If the Republicans take the Senate, Senator Lamar Alexander would take the helm of the Senate HELP Committee, which is a big deal.
Before we retreat to the pre-NCLB era of grade-span testing or revert to some other testing-light position, let’s at least recall some of the benefits of annual testing of all kids.
The overheated rhetoric around Common Core elides the fact that it incorporates several fundamentally sound and long-overdue ideas that have gone missing from our schools for decades.
When designing accountability systems, we need to find the sweet spot between defeatism and utopianism. In my view, that’s exactly what the states are trying to do. They deserve our praise, not our derision.
Whatever the requirements are for earning different credentials, however, the true value of a high school diploma is established by the colleges that admit and the employers who hire our high school graduates.
Behind the Headline: Montgomery School Officials Ask for Delay in Using New State Tests for Graduation
In Maryland, where students will take new tests based on the Common Core standards for the first time this year, one school board is asking the state to delay a requirement that students pass the new tests to graduate from high school.
On Monday, the Philadelphia School Reform Commission shocked the city by announcing that it would unilaterally cut health care benefits to city teachers rather than continue to negotiate with the teacher’s union.
In the New York Times Magazine, Nicholas Confessore looks at the political fight over efforts to bring healthier food to school cafeterias, and explains how the School Nutrition Association became “Washington’s loudest and most public critic of the Healthy, Hunger-Free Kids Act.”
It’s probably time for education reformers and policymakers to admit that just pushing harder on test-driven accountability as the primary tool for changing our creaky old public school system is apt to yield more backlash than accomplishment
“In poll after poll, Americans vastly underestimate per-pupil education funding and overall school spending,” writes Nathan Benefield on Forbes.com.
Pension plans have not made much of a dent in their long-term unfunded debt. How could this be?
Complaints about close reading bother me less than its potential overuse, or the creeping notion that close reading is what all reading instruction should look like under Common Core. That would be bad for the standards, and even worse for reading achievement in the U.S.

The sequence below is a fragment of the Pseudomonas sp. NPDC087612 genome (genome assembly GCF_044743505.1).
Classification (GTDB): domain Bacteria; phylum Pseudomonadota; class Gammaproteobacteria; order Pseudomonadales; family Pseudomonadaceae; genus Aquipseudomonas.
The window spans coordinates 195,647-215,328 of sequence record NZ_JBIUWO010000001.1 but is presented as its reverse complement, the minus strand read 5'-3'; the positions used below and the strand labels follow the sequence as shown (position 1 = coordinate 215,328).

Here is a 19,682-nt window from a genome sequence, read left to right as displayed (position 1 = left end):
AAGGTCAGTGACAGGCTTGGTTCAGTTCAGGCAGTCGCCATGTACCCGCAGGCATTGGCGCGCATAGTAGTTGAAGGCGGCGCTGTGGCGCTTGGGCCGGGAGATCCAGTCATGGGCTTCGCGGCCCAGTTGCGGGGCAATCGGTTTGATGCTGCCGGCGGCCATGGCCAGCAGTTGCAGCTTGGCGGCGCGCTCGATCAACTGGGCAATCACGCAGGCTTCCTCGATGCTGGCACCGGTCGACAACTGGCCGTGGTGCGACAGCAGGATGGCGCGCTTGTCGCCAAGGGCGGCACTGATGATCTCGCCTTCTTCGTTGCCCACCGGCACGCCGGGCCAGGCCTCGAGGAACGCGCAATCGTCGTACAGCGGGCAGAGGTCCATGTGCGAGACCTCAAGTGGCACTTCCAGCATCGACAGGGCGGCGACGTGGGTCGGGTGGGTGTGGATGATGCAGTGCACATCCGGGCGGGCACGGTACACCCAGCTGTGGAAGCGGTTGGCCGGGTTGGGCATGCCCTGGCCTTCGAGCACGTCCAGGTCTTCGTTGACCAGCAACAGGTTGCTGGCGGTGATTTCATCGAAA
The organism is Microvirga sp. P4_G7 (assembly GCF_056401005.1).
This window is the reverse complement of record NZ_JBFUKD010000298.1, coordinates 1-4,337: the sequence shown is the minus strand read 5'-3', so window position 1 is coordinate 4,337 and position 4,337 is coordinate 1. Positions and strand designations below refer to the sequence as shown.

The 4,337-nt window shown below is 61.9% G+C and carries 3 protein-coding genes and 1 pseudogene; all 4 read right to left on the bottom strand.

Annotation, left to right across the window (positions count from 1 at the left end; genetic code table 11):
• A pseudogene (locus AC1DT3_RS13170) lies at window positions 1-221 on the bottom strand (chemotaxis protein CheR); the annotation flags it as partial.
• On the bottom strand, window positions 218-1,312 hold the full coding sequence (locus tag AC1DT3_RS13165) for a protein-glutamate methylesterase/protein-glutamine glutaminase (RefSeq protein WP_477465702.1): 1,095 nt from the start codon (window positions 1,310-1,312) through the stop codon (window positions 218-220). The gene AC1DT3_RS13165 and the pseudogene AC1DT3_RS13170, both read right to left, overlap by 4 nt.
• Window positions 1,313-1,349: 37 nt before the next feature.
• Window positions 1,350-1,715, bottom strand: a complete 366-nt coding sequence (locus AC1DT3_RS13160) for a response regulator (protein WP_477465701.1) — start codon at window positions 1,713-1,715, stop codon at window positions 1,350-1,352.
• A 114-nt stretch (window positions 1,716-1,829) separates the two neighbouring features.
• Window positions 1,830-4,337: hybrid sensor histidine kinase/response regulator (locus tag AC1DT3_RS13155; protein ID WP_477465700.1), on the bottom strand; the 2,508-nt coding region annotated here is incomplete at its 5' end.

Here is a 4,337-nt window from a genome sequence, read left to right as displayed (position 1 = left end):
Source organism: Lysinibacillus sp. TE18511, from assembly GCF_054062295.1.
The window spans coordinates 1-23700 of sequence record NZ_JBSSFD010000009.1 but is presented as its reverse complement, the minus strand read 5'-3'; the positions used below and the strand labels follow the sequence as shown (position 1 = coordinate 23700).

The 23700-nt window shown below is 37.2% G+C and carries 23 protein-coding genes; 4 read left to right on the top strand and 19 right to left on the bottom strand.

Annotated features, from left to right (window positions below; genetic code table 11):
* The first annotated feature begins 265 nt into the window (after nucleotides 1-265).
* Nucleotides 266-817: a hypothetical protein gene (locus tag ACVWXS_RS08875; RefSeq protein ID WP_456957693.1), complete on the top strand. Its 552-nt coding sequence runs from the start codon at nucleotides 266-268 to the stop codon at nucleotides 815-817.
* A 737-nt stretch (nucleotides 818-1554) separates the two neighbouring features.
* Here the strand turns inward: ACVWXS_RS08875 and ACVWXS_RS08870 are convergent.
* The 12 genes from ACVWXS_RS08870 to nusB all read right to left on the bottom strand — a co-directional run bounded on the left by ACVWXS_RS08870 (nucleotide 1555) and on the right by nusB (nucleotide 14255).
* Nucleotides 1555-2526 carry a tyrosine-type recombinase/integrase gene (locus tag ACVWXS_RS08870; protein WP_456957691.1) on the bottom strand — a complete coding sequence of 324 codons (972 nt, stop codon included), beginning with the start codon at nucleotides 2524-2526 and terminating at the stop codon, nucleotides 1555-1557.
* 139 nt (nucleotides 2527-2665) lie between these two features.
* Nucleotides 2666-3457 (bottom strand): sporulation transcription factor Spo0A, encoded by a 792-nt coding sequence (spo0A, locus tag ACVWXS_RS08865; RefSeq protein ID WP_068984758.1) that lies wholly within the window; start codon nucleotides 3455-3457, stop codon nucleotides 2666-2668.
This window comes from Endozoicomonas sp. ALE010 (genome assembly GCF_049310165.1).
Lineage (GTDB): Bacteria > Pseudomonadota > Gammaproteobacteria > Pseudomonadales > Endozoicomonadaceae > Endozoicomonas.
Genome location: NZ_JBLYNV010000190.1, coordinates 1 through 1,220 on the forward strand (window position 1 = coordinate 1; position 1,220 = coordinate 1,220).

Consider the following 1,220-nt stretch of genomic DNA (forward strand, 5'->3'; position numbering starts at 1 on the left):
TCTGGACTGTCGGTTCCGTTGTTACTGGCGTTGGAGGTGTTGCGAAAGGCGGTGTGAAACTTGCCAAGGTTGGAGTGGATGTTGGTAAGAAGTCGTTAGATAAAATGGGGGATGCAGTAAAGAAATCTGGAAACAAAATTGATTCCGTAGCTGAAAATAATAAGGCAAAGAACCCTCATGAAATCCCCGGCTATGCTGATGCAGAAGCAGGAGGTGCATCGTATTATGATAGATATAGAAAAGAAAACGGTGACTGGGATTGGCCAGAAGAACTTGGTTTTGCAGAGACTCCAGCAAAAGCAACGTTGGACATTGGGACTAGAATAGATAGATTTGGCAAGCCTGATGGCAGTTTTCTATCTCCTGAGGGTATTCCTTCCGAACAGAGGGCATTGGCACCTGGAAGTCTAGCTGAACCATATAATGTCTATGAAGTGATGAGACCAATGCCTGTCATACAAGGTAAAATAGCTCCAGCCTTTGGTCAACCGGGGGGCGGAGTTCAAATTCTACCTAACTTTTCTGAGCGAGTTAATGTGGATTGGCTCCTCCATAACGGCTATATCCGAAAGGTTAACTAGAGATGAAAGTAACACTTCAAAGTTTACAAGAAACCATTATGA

A front-page story in today’s Washington Post looks at the debate that has broken out in Colorado over the new Advanced Placement U.S. History curriculum.
In his column, Jay Mathews highlights a blog entry by Mike Petrilli about the weak, content-free curriculum being taught to his first grader in the Montgomery County, Md. public schools.
Education Next and the Program on Education Policy and Governance (PEPG) at the Kennedy School at Harvard are looking for a staff assistant. This is a full-time job with benefits.
While most TFA teachers may not realize it, almost all are losing out on retirement benefits for their time in the classroom.
The XPrize is funding its first edtech competition to handsomely reward the team that develops the best software to help children in developing countries teach themselves basic literacy and math.
I’d love to see charter associations ask OCR to investigate states that don’t do enough to provide equitable funding to charter schools serving high proportions of poor and minority children.
Chicago Superintendent Barbara Byrd-Bennett has announced that schools will continue to receive funding for students that are not enrolled this year, “holding harmless” schools that do not meet enrollment targets.
Data from North Carolina suggest that principals are not using the four-year period before teachers qualify for tenure to identify and remove their lowest performers.
Opponents of the Common Core question the idea of improving literacy by introducing higher levels of textual complexity into the instructional mix.
A federal appeals court has declined to rehear a case involving high school students who were not allowed to wear American flag shirts to school on the day of a Cinco de Mayo celebration.
These measures help to offer a more holistic take on the quality of a state’s school system.